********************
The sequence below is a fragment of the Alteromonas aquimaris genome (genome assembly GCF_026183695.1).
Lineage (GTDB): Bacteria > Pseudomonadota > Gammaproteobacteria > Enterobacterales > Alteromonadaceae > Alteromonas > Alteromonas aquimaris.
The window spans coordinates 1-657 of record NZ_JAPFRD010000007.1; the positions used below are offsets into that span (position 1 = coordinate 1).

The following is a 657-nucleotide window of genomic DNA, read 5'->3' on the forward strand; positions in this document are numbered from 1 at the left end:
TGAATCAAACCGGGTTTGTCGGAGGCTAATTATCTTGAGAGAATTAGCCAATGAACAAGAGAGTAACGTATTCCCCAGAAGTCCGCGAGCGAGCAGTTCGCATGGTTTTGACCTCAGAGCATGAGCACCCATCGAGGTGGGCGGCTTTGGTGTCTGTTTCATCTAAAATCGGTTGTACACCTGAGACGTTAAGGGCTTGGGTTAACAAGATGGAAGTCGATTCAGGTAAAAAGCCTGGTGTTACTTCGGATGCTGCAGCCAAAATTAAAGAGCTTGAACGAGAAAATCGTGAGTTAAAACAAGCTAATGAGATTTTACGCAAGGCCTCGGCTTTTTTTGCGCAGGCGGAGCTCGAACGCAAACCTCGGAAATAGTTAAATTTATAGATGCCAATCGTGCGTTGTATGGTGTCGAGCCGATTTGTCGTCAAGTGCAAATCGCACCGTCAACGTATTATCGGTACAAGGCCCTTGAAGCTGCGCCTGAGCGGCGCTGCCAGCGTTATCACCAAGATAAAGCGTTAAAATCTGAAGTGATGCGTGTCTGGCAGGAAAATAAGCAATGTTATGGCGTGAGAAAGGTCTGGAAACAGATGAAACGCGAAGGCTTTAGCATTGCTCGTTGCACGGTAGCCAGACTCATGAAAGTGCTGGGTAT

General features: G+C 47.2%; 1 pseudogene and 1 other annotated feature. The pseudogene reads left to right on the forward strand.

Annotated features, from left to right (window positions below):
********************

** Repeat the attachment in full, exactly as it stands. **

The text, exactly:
The sequence below is a fragment of the Alteromonas aquimaris genome (genome assembly GCF_026183695.1).
Lineage (GTDB): Bacteria > Pseudomonadota > Gammaproteobacteria > Enterobacterales > Alteromonadaceae > Alteromonas > Alteromonas aquimaris.
The window spans coordinates 1-657 of record NZ_JAPFRD010000007.1; the positions used below are offsets into that span (position 1 = coordinate 1).

The following is a 657-nucleotide window of genomic DNA, read 5'->3' on the forward strand; positions in this document are numbered from 1 at the left end:
TGAATCAAACCGGGTTTGTCGGAGGCTAATTATCTTGAGAGAATTAGCCAATGAACAAGAGAGTAACGTATTCCCCAGAAGTCCGCGAGCGAGCAGTTCGCATGGTTTTGACCTCAGAGCATGAGCACCCATCGAGGTGGGCGGCTTTGGTGTCTGTTTCATCTAAAATCGGTTGTACACCTGAGACGTTAAGGGCTTGGGTTAACAAGATGGAAGTCGATTCAGGTAAAAAGCCTGGTGTTACTTCGGATGCTGCAGCCAAAATTAAAGAGCTTGAACGAGAAAATCGTGAGTTAAAACAAGCTAATGAGATTTTACGCAAGGCCTCGGCTTTTTTTGCGCAGGCGGAGCTCGAACGCAAACCTCGGAAATAGTTAAATTTATAGATGCCAATCGTGCGTTGTATGGTGTCGAGCCGATTTGTCGTCAAGTGCAAATCGCACCGTCAACGTATTATCGGTACAAGGCCCTTGAAGCTGCGCCTGAGCGGCGCTGCCAGCGTTATCACCAAGATAAAGCGTTAAAATCTGAAGTGATGCGTGTCTGGCAGGAAAATAAGCAATGTTATGGCGTGAGAAAGGTCTGGAAACAGATGAAACGCGAAGGCTTTAGCATTGCTCGTTGCACGGTAGCCAGACTCATGAAAGTGCTGGGTAT

General features: G+C 47.2%; 1 pseudogene and 1 other annotated feature. The pseudogene reads left to right on the forward strand.

Annotated features, from left to right (window positions below):